## 6.5.3 Generalization and Extensions

Since Hakimi's theorem first appeared, that very powerful result has been considerably generalized. The most general version [LEVY 67] defines optimal k-medians as follows:

Definition: Let u(d(x, y)) be a function representing the utility of covering the distance d(x, y) on a network G. Then, a set of k points X*k on G is a set of optimal k-medians of G if, for every Xk G

In words, the optimal medians maximize the total utility associated with the travel by all service users of the k facilities. The following theorem has then been shown to be true:

Theorem: At least one set of k-medians exists solely on the nodes of G as long as the utility function u(·) is a convex function of the distance d.

Several other results applicable to practically significant extensions of the basic k-median problem are also available.

Example 16: Locating Supplementary facilities on an Urban Network

It often happens, particularly with regard to urban transportation services, that important service facilities in a given area are severely congested due to high demand. It may then be deemed desirable to establish a number of secondary facilities, whose sole purpose is to "preprocess" the prospective users of the primary facilities. Those users who choose (or, for that matter, are compelled) to pass through the secondary facilities first, presumably receive some type of "reward" either in the form of faster access to the primary facilities or in the form of faster service once they get there or both. A good example of this type of setup is the often-discussed concept of constructing secondary remote terminals for airports where prospective air passengers will congregate, will go through the check-in procedures, and will then be transferred to the airport. Elaborate plans for this type of system have been drawn up for several major cities (as, for instance, the plans for high-speed links between a terminal on Manhattan and the Kennedy and LaGuardia airports in New York, or between a terminal in downtown London and its contemplated third airport).

Problems such as these, in which primary facilities already exist (and quite often are less than optimally located) and secondary facilities must be established to provide supportive services, are known as "supporting facility" problems. When the location of the supporting facilities must be determined so as to minimize the average travel distance (or time or cost) to all users, then, by analogy to all the above, we have the "supporting k-medians" problems. It can be shown [MIRC 79a] that supporting k-medians are optimally located on nodes, irrespective of the locations of primary facilities, as long as the utility of travel is a convex function of travel distance (time, cost). Problem 6.10 provides a detailed example for this type of case.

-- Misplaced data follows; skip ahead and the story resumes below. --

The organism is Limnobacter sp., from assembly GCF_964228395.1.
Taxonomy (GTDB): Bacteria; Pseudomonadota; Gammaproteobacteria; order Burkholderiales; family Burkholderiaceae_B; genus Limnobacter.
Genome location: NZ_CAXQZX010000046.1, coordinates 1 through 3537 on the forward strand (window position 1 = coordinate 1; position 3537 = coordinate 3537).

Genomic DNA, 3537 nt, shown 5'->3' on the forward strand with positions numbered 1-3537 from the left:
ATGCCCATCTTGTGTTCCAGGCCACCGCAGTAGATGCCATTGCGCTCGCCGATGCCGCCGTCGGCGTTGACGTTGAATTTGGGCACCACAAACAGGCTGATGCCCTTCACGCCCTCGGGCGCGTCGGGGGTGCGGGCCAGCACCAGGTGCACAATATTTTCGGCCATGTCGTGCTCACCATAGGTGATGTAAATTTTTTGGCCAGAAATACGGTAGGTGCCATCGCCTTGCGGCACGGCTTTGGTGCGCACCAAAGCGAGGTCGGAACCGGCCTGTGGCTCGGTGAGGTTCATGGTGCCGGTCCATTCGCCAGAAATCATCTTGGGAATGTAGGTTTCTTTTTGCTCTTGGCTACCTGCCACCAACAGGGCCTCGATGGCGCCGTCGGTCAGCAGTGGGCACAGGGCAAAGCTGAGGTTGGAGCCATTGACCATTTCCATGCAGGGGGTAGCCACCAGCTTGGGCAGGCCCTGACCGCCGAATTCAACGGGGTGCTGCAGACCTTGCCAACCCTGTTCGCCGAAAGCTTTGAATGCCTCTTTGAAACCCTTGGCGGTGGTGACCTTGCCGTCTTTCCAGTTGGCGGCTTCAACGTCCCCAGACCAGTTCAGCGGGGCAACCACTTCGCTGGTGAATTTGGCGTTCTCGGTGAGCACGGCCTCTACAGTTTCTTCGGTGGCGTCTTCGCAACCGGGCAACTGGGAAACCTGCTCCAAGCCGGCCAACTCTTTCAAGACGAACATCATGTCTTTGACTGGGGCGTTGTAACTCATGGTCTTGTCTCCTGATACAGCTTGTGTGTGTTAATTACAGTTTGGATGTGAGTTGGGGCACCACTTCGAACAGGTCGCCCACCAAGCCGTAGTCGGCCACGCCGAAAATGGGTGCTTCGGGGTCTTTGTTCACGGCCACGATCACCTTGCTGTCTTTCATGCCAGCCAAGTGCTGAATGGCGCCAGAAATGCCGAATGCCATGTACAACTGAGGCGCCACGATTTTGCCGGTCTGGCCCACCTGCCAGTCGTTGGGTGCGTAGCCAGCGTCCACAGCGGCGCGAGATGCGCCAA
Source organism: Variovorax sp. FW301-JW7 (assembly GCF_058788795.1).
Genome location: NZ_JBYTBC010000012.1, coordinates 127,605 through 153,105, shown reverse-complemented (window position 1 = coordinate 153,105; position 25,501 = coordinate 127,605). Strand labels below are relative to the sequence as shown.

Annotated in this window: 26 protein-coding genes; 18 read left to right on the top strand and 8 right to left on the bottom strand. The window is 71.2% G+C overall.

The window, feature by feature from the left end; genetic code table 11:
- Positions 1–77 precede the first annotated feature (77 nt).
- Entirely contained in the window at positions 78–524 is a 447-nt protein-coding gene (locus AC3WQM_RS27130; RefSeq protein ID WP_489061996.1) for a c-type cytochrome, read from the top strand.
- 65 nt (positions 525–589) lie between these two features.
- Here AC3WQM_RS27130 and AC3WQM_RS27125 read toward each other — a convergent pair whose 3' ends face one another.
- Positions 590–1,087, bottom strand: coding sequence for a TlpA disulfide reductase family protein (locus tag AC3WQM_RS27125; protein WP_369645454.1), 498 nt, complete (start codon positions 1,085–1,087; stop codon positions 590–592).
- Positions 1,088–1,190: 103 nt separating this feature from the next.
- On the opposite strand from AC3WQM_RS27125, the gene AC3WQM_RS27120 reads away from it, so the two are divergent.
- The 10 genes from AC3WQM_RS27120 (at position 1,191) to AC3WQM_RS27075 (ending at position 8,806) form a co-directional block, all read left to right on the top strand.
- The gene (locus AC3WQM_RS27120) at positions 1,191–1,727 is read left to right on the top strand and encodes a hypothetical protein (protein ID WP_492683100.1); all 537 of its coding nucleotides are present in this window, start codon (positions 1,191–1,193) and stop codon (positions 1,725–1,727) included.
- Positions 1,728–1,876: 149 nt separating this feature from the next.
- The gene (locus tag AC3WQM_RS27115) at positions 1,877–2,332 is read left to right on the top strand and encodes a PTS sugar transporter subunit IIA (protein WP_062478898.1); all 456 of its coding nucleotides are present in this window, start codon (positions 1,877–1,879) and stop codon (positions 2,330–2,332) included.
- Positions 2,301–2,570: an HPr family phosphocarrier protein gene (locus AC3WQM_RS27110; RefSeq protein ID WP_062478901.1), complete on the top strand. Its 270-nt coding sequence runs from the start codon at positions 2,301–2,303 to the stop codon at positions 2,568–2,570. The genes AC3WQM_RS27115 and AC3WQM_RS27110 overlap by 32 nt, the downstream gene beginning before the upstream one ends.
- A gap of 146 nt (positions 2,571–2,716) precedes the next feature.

All that has been said so far on median problems was with reference to undirected graphs. With a few modifications (and some changes in the definitions), essentially the same results could have been obtained for directed graphs (i.e., for cases where some or all of an area's transportation links are used for one-way travel). It is important to realize that, with directed graphs, it makes a difference whether the average distance to be minimized is the distance to the facilities, from the facilities, or the round-trip distance. In fact, the distinction is made in the literature between inward medians (minimize travel to the facilities), outward medians (minimize travel from the facilities), and simply medians (minimize total round-trip travel) [MIRC 79b]. While optimal locations for these three cases will be identical for undirected networks, this will generally not be the case for directed networks.

Finally, we note that Algorithms 6.10 and 6.11 can be used, with minor modifications, for the solution of all the problems discussed in this section.